The University of Houston-Downtown (UHD) Admissions office deals with possibilities, not impossibilities.
This belief inspired admissions’ counselors Spencer Lightsy and Chris Bell to cultivate their growing musical talents while also incorporating the UHD community. In 2017, they started their blues-inspired band, aptly named, Admission Possible.
It all started with a homemade cigar box guitar and the Deep Purple rock classic, “Smoke on the Water.”
After 11 years as a UHD employee, Lightsy, who also is a UHD alum, was in search of a balance between time allocated for work and other aspects of life. The cigar box guitar began as a science project for his daughter, but turned into a way to decompress and relax after work. Some friends taught him how to play the hit song on it, which eventually led to him picking up the guitar and then the bass.
“One of the things our Employee Assistance Program encouraged me to do was to find something that is fulfilling in my life, not always just draining it,” said Lightsy. “For me, it’s playing the bass because it encourages me to be more intentional about finding things that are life-giving.”
Lightsy began playing in different venues around Downtown and in his office during his lunch hour. He also sought out other musicians around UHD and soon discovered Bell had an affinity for percussion instruments as well as the harmonica, which is also known as “the harp” in the music business.
Fellow UHD alum Bell is now realizing some dreams and aspirations from years past as a band member in Admission Possible. As a child, he always wanted to learn to play the trumpet and though both his wife and brother sing, this is his first foray into cultivating his own musical talents.
“I love writing,” said Bell. “Years ago, I would write poems and short stories, but now I’m writing music and I’m excited about it. I look forward to continuing to do what we do.”
Bell, who is also the band’s vocalist, spent time living in two very musical cities: New Orleans and Austin, which still give him inspiration. His writing style is soft blues, but he also likes to dabble in Texas Swing while bringing in some tribal vibes with a Kenyan drum and a Cajón.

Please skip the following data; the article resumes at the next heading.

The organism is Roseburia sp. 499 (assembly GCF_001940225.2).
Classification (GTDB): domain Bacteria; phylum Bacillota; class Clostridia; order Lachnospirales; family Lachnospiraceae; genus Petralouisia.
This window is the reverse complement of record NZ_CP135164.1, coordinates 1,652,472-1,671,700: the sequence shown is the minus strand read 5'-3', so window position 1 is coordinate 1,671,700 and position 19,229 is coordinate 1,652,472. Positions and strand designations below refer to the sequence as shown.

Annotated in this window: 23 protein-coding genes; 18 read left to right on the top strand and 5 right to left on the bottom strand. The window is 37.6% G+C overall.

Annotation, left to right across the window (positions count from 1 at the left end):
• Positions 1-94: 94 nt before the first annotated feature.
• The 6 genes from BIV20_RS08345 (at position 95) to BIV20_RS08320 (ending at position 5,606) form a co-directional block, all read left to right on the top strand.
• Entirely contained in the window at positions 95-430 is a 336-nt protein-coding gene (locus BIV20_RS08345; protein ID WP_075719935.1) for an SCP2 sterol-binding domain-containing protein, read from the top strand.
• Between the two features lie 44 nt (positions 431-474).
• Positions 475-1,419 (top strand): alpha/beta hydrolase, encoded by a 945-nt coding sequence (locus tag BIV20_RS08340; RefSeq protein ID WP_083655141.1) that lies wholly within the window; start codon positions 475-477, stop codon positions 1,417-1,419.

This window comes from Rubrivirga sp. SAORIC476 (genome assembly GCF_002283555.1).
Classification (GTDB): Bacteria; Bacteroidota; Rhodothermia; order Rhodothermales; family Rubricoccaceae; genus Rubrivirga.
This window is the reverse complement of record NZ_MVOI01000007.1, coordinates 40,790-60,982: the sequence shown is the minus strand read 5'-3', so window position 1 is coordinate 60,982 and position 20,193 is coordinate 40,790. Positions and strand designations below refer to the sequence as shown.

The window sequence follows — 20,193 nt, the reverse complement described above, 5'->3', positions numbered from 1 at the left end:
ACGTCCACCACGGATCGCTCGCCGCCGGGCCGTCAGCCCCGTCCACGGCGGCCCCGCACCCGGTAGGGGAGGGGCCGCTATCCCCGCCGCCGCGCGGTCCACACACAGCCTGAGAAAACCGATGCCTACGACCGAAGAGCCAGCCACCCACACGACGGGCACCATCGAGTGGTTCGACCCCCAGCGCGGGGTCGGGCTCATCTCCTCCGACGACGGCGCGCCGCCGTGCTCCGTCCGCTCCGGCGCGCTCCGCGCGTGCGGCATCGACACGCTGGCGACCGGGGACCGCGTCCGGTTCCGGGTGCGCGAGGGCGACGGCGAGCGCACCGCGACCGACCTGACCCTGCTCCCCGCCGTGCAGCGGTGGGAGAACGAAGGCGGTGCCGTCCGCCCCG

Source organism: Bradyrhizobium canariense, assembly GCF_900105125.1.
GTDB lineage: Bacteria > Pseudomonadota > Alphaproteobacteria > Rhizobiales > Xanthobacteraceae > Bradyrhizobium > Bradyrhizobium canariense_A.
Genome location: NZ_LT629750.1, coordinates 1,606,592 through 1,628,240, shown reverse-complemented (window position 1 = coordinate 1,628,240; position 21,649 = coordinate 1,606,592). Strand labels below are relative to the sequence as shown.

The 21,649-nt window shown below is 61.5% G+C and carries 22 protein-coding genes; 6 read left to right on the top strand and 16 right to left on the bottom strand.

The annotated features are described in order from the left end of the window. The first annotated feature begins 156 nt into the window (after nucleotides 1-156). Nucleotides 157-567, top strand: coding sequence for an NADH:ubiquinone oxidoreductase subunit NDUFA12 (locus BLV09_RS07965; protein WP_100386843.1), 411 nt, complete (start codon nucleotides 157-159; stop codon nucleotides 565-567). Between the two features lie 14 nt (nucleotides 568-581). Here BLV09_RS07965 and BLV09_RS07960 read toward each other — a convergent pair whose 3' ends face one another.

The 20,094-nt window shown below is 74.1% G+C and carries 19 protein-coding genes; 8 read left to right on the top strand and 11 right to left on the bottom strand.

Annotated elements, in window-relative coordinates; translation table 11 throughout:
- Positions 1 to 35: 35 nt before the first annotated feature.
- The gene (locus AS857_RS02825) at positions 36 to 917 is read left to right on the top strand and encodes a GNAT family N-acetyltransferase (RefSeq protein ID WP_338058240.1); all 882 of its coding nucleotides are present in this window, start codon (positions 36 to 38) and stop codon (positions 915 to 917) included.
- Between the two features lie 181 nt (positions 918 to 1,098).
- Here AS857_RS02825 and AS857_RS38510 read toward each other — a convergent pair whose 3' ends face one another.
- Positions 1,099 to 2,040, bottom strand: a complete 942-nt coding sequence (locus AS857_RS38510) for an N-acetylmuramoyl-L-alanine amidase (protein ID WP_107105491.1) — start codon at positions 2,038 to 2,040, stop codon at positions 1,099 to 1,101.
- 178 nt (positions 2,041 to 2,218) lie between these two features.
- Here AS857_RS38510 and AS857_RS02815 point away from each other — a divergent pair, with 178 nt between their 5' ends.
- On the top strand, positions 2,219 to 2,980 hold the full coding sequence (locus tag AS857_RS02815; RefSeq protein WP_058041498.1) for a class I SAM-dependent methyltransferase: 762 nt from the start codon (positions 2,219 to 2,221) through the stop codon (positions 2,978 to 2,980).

Recently, the band performed their latest song, “My Two Dollars,” at the House of Blues during its open mic night to a warm reception. The duo also adds musical entertainment to campus events and welcomes students and faculty who want to join the experience.
“We’re the core of it, but we invite people to come in and have a good time.” said Lightsy. “They can also express themselves musically.”
For Lightsy, something as simple as a one-string guitar changed the trajectory of his life and added another layer of complexity to it that truly brings him joy. Working in the UHD admissions office helps him to do that for other people.
“Being in undergraduate admissions, you’re helping prospective students position themselves for opportunities that they wouldn’t have. It’s a very empowering thing to be doing,” Lightsy said. “Going to college is a life-changing decision. And that what’s great about UHD…it makes it possible for so many more people.”
Bell works in graduate admissions with students, some of whom have been out of school for many years. For different circumstances they now want to come back to school. He considers himself a resource, an advocate and a mentor for these students.
“It’s kind of like playing the instruments; it’s a stretch for me and sometimes it’s a stretch for them,” Bell said. “So not only do I guide them through the admissions process, but I also try to find the right fit for them. I can’t play all instruments and I have to find the right fit for me and it’s the same thing for these students. You can’t do everything, you have to find the right thing that’s going to maximize your potential.”